Composer Ned Rorem is being celebrated this fall as his 90th birthday approaches. WNYC’s Sara Fishko marks the occasion in this edition of Fishko Files…
Jazz great Thelonious Monk was born on this day in 1917. WNYC’s Sara Fishko talked to pianist Jason Moran about the powerful presence of Monk, long after his death in 1982–for this edition of Fishko Files.
For this edition of Fishko Files, WNYC’s Sara Fishko sat down with a husband-and-wife team of star-translators to talk (as quickly as possible) about a very, very long book –War and Peace.
The film “I’m Not There” (2007) boldly cast six actors in the part of one person (Bob Dylan). When it was released, Sara Fishko had these thoughts about the interesting and very variable ways life-stories can be told.
A complete retrospective of films directed by Howard Hawks is in progress at the Museum of the Moving Image, and as WNYC’s Sara Fishko tells us, from “Gentlemen Prefer Blondes” to “Scarface,” Hawks gave it to you straight. Here is the next Fishko Files…
A new CD release and a special evening of films salute Italian tenor Mario Lanza. As WNYC's Sara Fishko tells us, Lanza’s short career hit notes both very high – and very low. Here is the next Fishko Files…
This year has seen the death of American pianist Van Cliburn, whose memory is inextricably bound to one phenomenal Cold War moment. WNYC’s Sara Fishko has the story of how Cliburn took Moscow, in this edition of Fishko Files.
The jazz influence can still be heard in film scores. It started during one Midcentury moment, as WNYC’s Sara Fishko tells us, when bongos, saxophones and jazz rhythms made film music a lot less “invisible.”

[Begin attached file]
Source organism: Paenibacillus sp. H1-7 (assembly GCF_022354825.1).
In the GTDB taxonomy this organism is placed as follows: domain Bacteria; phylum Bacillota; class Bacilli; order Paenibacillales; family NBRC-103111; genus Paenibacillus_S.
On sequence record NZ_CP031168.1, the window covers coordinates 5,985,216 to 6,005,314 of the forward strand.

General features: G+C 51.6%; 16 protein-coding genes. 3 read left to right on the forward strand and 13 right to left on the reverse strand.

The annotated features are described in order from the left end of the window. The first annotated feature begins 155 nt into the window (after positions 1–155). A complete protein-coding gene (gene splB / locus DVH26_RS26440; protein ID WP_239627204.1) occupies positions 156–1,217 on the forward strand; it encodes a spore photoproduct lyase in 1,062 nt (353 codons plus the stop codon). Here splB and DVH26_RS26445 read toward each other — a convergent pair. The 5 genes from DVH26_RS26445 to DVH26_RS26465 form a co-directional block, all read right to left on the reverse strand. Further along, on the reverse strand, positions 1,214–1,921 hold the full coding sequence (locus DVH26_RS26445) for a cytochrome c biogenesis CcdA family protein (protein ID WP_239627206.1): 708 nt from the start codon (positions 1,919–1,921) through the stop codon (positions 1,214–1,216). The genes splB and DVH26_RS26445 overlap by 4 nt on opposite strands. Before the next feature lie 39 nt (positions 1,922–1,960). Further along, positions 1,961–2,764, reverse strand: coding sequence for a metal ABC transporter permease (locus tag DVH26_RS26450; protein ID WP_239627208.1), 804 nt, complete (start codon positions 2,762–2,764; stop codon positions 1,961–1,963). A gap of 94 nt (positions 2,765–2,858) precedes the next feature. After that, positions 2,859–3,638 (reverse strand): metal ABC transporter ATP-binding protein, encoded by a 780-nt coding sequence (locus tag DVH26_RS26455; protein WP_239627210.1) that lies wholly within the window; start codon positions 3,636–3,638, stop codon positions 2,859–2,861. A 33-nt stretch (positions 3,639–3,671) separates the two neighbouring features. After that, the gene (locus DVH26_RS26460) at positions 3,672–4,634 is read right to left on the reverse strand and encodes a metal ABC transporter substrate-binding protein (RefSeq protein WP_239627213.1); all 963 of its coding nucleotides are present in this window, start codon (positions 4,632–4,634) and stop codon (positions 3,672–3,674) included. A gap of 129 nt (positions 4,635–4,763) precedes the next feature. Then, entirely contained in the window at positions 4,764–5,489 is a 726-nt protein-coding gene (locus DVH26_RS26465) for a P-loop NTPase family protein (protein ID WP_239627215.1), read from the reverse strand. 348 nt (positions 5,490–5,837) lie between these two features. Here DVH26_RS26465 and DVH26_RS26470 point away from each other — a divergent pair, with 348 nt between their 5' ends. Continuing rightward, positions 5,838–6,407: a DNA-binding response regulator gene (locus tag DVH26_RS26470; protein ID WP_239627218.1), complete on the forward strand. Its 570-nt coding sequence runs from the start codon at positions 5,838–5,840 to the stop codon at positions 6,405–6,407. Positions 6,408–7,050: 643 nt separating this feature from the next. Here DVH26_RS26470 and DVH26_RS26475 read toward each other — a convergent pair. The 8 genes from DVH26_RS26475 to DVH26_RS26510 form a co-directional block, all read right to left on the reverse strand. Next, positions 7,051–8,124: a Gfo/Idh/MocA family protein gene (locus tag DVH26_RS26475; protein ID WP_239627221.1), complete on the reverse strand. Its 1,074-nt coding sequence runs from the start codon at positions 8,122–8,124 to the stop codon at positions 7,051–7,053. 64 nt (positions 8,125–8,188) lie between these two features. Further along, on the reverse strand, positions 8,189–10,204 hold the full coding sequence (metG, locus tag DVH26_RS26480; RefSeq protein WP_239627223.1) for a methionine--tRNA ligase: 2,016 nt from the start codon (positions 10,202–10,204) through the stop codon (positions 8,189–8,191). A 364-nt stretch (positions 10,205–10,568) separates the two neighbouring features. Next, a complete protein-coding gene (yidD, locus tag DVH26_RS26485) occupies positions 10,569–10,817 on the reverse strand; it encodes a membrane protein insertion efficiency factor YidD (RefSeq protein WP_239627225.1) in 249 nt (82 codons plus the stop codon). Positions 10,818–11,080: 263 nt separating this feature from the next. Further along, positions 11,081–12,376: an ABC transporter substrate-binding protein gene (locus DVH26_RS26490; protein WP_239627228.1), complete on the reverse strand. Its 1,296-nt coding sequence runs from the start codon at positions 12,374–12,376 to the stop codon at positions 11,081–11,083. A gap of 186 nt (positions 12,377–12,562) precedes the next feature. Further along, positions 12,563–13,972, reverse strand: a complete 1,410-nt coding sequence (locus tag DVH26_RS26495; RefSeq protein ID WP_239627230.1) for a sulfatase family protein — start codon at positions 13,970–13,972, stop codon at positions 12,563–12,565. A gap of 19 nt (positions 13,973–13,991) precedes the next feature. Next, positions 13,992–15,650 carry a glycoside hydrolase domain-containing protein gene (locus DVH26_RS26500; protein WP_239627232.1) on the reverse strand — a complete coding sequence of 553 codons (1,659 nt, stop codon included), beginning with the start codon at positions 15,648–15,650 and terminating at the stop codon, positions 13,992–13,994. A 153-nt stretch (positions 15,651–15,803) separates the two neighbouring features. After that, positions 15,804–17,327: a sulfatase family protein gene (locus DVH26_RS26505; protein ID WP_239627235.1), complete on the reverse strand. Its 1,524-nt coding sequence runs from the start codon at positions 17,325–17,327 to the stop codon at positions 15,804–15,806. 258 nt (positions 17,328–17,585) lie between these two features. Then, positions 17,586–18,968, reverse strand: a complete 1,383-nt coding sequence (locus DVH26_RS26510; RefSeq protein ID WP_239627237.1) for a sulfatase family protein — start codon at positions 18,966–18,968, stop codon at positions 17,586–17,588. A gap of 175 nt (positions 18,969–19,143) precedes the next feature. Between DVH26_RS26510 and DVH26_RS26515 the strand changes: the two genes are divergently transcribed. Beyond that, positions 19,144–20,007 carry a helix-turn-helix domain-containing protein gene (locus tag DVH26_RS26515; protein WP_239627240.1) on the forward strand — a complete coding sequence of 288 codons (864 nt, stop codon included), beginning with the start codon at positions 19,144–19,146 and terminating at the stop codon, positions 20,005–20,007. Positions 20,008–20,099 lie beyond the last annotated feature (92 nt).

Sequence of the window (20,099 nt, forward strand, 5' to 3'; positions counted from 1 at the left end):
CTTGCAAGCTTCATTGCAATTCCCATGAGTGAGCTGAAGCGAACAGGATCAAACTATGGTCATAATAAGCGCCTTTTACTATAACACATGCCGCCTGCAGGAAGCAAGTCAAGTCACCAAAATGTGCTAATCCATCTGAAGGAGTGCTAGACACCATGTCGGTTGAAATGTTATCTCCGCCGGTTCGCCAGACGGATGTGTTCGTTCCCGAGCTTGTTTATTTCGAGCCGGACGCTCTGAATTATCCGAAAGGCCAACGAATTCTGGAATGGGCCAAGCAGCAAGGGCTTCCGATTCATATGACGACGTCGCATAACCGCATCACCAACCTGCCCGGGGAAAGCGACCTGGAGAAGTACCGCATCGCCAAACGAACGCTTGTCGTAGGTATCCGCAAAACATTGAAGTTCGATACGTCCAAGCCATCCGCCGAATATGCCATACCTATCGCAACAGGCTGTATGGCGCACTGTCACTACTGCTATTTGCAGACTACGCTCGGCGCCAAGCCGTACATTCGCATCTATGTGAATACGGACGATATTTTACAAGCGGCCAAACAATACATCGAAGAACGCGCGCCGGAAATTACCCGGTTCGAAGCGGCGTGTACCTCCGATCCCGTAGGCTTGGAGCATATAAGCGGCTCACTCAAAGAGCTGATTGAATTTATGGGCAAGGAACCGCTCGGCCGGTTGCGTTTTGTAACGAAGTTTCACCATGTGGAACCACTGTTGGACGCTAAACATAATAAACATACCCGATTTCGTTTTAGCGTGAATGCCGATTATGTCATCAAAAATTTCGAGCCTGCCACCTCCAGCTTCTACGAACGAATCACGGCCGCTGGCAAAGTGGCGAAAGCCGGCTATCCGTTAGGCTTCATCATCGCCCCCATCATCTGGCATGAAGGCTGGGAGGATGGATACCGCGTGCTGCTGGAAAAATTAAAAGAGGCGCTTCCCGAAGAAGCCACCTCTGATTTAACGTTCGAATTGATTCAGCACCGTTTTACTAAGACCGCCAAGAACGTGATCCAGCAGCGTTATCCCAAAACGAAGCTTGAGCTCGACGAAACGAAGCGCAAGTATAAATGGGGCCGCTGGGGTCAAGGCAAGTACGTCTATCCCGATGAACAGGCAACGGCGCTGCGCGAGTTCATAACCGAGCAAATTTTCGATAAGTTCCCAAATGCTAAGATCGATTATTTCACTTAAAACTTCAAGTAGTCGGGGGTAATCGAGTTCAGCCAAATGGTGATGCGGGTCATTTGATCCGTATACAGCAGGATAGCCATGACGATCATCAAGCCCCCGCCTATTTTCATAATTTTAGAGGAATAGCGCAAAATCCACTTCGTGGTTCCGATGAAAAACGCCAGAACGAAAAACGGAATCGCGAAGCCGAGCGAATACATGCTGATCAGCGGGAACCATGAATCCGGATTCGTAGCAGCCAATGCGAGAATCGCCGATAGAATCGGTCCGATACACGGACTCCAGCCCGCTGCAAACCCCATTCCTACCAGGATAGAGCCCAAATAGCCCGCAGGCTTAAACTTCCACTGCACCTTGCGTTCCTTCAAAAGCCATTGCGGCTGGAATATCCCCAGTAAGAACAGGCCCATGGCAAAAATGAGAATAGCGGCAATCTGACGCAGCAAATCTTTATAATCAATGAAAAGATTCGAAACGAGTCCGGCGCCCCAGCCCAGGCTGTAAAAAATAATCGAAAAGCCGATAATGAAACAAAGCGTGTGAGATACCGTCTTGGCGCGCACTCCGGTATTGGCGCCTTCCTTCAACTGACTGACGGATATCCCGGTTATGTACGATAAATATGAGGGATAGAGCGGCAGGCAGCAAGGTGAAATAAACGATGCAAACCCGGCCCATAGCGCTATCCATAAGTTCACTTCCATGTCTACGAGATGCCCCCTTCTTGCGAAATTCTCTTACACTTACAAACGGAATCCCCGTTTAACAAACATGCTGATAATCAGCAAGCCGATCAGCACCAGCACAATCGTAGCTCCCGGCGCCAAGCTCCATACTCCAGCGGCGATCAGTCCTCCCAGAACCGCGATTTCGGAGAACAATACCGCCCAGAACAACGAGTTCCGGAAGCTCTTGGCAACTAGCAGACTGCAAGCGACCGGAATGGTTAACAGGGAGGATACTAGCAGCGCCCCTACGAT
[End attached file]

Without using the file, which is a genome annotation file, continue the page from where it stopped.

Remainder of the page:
Actor Charles Boyer had a continental flavor that went over big in the U.S. WNYC’s Sara Fishko asks why in this edition of Fishko Files.
There's much more to film composer Lalo Schifrin, says WNYC's Sara Fishko, than "the theme from Mission Impossible." Here are Fishko and Schifrin to prove it, in this edition of Fishko Files.
Dave Brubeck was all about “time,” the more off-kilter, the better he liked it, says WNYC’s Sara Fishko. In his honor, Fishko Files’ “Five Four Time."
Today, the hundredth birth-anniversary of composer Jerome Moross, kicks off a whole year of special programs, performances and appreciations around the country devoted to his life and music. WNYC’s Sara Fishko adds her voice – in this edition of Fishko Files.
A new book features collected reviews by film critic Peter Rainer, movie-mad since childhood and still seeing hundreds of films per year. WNYC’s Sara Fishko sat down with Rainer for this edition of Fishko Files…
75 years ago, as WNYC’s Sara Fishko tells us, America’s number one popular song was “My Reverie,” performed by the singer Bea Wain, who is the subject of this edition of Fishko Files.
Film composer Leonard Rosenman died five years ago, at age 83. He won Oscars for his adaptations of existing music for movies such as Barry Lyndon and Bound for Glory, but it was Rosenman’s original scores, says WNYC’s Sara Fishko, that are remembered for their arresting modernism. Here is the next Fishko Files.
If you happen to see a parade this Independence Day weekend, you might be spending some time watching large numbers of people, walking in step. As WNYC’s Sara Fishko tells us, there’s a particular synergy that comes from many people doing the same thing.
The new “Woody Guthrie Center” in Tulsa, Oklahoma opened this spring. It’s roots, as WNYC’s Sara Fishko tells us, were in a family archive run by Woody’s daughter, Nora, who welcomed us in for a journey through Guthrie history. Here is the next Fishko Files.
The 1950's was a time of great tension, both around the world and on the streets of New York. On Broadway, a new musical attempted to capture that tension on stage. WNYC's Sara Fishko reports on how the emotion and politics of the times infected the cast, and the show's creators. Here's the next Fishko files... (produced in 2001)
In this Fishko Files episode, insights into photographing jazz musicians from two late, great jazz photographers, Herman Leonard and Roy DeCarava, both interviewed by WNYC’s Sara Fishko toward the end of their lives.
Next week it will be 60 years since Julius and Ethel Rosenberg were convicted of conspiracy to commit espionage and put to death. This piece from WNYC's Sara Fishko first aired 10 years ago as new information and attitudes about the notorious case were emerging.